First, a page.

Spelling is often taught by rote memoriza-tion of whole words resulting in little or nogeneralization. However, wide generaliza-tions are possible. Teaching the skill of detecting individual sounds in a spoken wordand matching sounds to written letters is a very efficient beginning point. In addition, if students learn to spell the parts of wordscalled
(prefixes, base words,and suffixes) and rules for combining them,they can correctly spell many new words thatthey have never encountered. Table 2.1shows seven morphographs and some of thewords that can be correctly spelled by usingrules to combine them. The DirectInstruction program,
teaches750 morphographs that can be combined toform over 12,000 words. (This program isdescribed in detail in Chapter 6.)These examples from reading and spellingillustrate the goal and importance of contentanalysis to Direct Instruction. DirectInstruction is about teaching strategies thatenable students to go beyond the particularitems that are taught and to apply their learn-ing to new items or situations. A common and persistent misunderstanding isthat Direct Instruction teaches students tomemorize simple responses to specific stimuli,commonly referred to as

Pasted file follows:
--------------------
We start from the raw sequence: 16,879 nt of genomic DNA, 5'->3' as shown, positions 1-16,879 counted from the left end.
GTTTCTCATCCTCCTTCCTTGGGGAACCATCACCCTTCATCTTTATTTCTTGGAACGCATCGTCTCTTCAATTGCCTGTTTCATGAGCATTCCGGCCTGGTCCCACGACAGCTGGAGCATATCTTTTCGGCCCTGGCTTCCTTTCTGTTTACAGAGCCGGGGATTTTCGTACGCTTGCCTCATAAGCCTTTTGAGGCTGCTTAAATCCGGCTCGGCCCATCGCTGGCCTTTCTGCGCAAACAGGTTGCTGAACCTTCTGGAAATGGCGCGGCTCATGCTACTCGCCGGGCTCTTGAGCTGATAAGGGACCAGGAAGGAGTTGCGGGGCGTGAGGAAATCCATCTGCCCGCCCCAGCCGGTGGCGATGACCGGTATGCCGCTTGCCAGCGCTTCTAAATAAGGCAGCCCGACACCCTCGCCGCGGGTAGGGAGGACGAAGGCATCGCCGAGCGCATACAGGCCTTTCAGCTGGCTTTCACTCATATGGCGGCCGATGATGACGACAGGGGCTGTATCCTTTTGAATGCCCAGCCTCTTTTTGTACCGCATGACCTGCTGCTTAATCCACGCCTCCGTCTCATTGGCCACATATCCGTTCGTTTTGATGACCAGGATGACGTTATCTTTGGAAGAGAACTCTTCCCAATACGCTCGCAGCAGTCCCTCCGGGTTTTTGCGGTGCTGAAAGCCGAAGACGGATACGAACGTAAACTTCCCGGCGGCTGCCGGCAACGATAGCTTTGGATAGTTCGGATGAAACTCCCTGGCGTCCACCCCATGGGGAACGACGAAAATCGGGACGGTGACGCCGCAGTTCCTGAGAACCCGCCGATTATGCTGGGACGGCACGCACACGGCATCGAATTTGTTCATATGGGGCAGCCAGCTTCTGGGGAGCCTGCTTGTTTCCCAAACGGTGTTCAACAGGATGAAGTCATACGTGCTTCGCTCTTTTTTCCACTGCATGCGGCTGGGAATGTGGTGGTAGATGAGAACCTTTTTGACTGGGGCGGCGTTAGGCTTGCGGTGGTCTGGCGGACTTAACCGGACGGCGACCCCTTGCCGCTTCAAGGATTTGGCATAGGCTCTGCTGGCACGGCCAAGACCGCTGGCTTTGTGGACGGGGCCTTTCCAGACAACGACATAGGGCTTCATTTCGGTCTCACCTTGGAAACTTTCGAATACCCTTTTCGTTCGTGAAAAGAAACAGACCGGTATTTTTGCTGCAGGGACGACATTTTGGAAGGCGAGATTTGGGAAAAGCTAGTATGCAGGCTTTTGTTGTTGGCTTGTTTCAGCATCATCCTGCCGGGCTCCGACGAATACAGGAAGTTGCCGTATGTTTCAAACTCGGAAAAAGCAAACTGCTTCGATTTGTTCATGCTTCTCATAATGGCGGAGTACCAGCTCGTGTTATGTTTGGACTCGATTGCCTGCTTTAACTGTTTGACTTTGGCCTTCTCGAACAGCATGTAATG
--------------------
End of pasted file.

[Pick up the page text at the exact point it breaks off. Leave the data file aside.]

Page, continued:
In reality,Direct Instruction programs enable studentsto learn more in less time for the very reasonthat they are
learning isolated, unrelatedbits of information by rote, but are learningstrategies that can be broadly applied acrossnumerous examples, problems, and situations.This mistaken notion that Direct Instructionis a rote learning approach not only reflects afundamental misunderstanding of theapproach but also fails to recognize that so-called higher order thinking depends on themastery of more basic skills and involves theintegration of concepts, rules, and strategies. Virtually all Direct Instruction programs con-cern higher order thinking skills: classifying,learning rules, making inferences, testinggeneralizations, analyzing arguments, andsolving problems. Carnine and Kameenui(1992) have described how the principles of design have been applied to teach sophisti-cated problem-solving skills to a variety of learners and across various domains. As the
Journal of Direct Instruction
Seven Morphographs and Some of the Words Derived From Them
recover, recoverable, recovered, unrecoverable, unrecovered, repute, reputable, reputed,disreputable, disrepute, coverable, covered, uncover, uncoverable, uncovered, discover,discoverable, discovered, undiscoverable, undiscovered, dispute, disputable, disputed,undisputable, undisputed, etc.